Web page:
Finally, the Estate claims that the only witnesses likely to have discoverable information about the circumstances surrounding James R. Raine’s death are his family and law enforcement officials, but because the case is open and still under investigation, such information is not discoverable. The Estate submitted no other affidavits from family or law enforcement. There is nothing in the record showing that the investigation is still ongoing, nor is there any evidence in the record that any arrests have been made in the almost seven years since the homicide. If there are individuals who are capable of testifying from their own personal knowledge, as the Estate claims on Page 4 of its memorandum, this was the time to present that testimony in the form of affidavits even if discovery from their own witnesses was deemed unnecessary.

The Court obviously felt that if charges were forthcoming, the Estate would have explained why they had not been brought in the seven years since James’ murder.

J. Michael YoungComment
California court rejects wrongful death claim

In Sidorov v. Transamerica Life Insurance Company, Judge Kimberly Mueller of the Eastern District of California considered a number of claims against a life insurance company. The most interesting of those claims were for negligence and wrongful death.

The factual background is that a husband purchased a number of policies on the life of his wife in 2003. Each policy listed the husband as beneficiary. One such policy was issued by Transamerica, with a $2 million dollar benefit.

In 2007, husband apparently reported to Transamerica that wife had died. Transamerica began processing the claim. Husband then notified Transamerica that wife was not deceased, verbally explaining she had “recovered.” Transamerica then closed the pending claim and reinstated the policy.

In January of 2010, Mexican police arrested the husband and an accomplice for the murder of wife at a resort hotel in Acapulco de Juarez. It was unclear if they were ever convicted of a crime, but they were held in a Mexican prison for over six years.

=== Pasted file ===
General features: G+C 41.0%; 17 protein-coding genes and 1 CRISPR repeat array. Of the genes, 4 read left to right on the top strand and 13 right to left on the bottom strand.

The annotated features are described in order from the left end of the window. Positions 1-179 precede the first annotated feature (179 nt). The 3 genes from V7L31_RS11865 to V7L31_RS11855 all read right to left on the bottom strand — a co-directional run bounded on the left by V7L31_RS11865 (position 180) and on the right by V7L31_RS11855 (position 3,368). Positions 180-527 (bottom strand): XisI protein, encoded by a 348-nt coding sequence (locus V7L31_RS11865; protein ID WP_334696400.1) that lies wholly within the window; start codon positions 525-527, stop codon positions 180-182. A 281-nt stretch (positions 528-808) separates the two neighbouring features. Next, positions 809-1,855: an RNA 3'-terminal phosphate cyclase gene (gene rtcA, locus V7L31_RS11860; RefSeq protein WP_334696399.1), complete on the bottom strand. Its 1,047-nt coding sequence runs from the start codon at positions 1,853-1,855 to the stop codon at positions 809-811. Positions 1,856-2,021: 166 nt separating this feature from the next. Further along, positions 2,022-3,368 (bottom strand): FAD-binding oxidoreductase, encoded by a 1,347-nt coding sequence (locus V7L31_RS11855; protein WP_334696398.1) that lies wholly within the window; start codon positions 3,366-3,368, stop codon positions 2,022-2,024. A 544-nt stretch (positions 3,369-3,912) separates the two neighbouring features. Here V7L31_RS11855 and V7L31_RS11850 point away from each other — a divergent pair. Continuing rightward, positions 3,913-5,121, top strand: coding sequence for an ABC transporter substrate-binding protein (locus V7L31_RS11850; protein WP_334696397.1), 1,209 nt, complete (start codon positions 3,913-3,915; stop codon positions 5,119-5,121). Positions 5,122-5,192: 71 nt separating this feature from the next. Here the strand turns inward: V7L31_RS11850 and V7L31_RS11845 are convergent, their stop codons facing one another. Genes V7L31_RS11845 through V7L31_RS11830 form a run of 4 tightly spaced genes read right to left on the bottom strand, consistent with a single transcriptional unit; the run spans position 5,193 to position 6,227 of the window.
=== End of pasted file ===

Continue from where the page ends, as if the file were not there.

In 2014, a son of the wife eventually opened a probate case in California. The probate court decided that the husband could not receive the Transamerica policy benefits because of California’s “slayer statute.” The probate court further ordered that the son should receive the benefits.

In 2016, son filed a federal court suit against Transamerica. One of the claims was that Transamerica should have paid to him certain premium payments the company received after wife died. The more interesting claims were the ones for wrongful death and negligence.

Son claimed that he learned in 2010 that husband was motivated to murder wife to recover the millions in life insurance policies. He claimed that Transamerica should have been on notice that husband was up to no good, for two primary reasons:

  • Wife had minimal income in 2003 and Transamerica knew or should have known that his mother was over-insured at the time it issued the policy; and

  • The 2007 “report” and application for benefits by husband should have raised red flags. Obviously, people who are deceased do not “recover.” Son alleged that Transamerica failed to engage in any investigation of the obviously fraudulent claim or otherwise report it to the California Department of Insurance.

These are interesting arguments, particularly the 2007 events. As set out in the decision, such an application and withdrawal should have rung alarm bells with Transamerica. That said, it is unlikely that the court would have found Transamerica was legally liable for the wife’s death.

But the court did not reach the merits of those claims. The court noted that the California statute of limitations for negligence and for wrongful death is two years. The court noted that the son filed the federal suit almost seven years after his mother died. The court noted that the son raised the discovery rule. The court dealt with this contention:

Here, [son] has not pled his inability to have made the discovery of multiple insurance policies and information related to those policies by the time he possessed the very paperwork containing these policies. [Son] pleads in the complaint that he “was deeply upset at the perceived injustice of the situation and tossed the materials taken from the house in a box in his closet” in 2011, only providing those materials to his counsel in “or about 2014.” But this allegation does not explain why [son]was unable to review the paperwork he placed in a closet or turn this information over to his attorney at that time. See Briosos v. Wells Fargo Bank, No. C 10-02834 LB, 2011 WL 1740100, at *6–7 (N.D. Cal. May 5, 2011) (plaintiff’s allegation “that he was in a compromised emotional state” without offering “additional factors or explanation as to how this prevented him from exercising reasonable diligence” insufficient; dismissing claim with prejudice). Moreover, that [son] “had not realized the significance of the papers until he spoke with his attorney” has no consequence here. [Son] had the opportunity to obtain critical information from these documents. Thus, taking [son’s] factual allegations as true, the latest date the statutes of limitations could have accrued was December 31, 2011, with a complaint due by December 31, 2013 for any negligence claims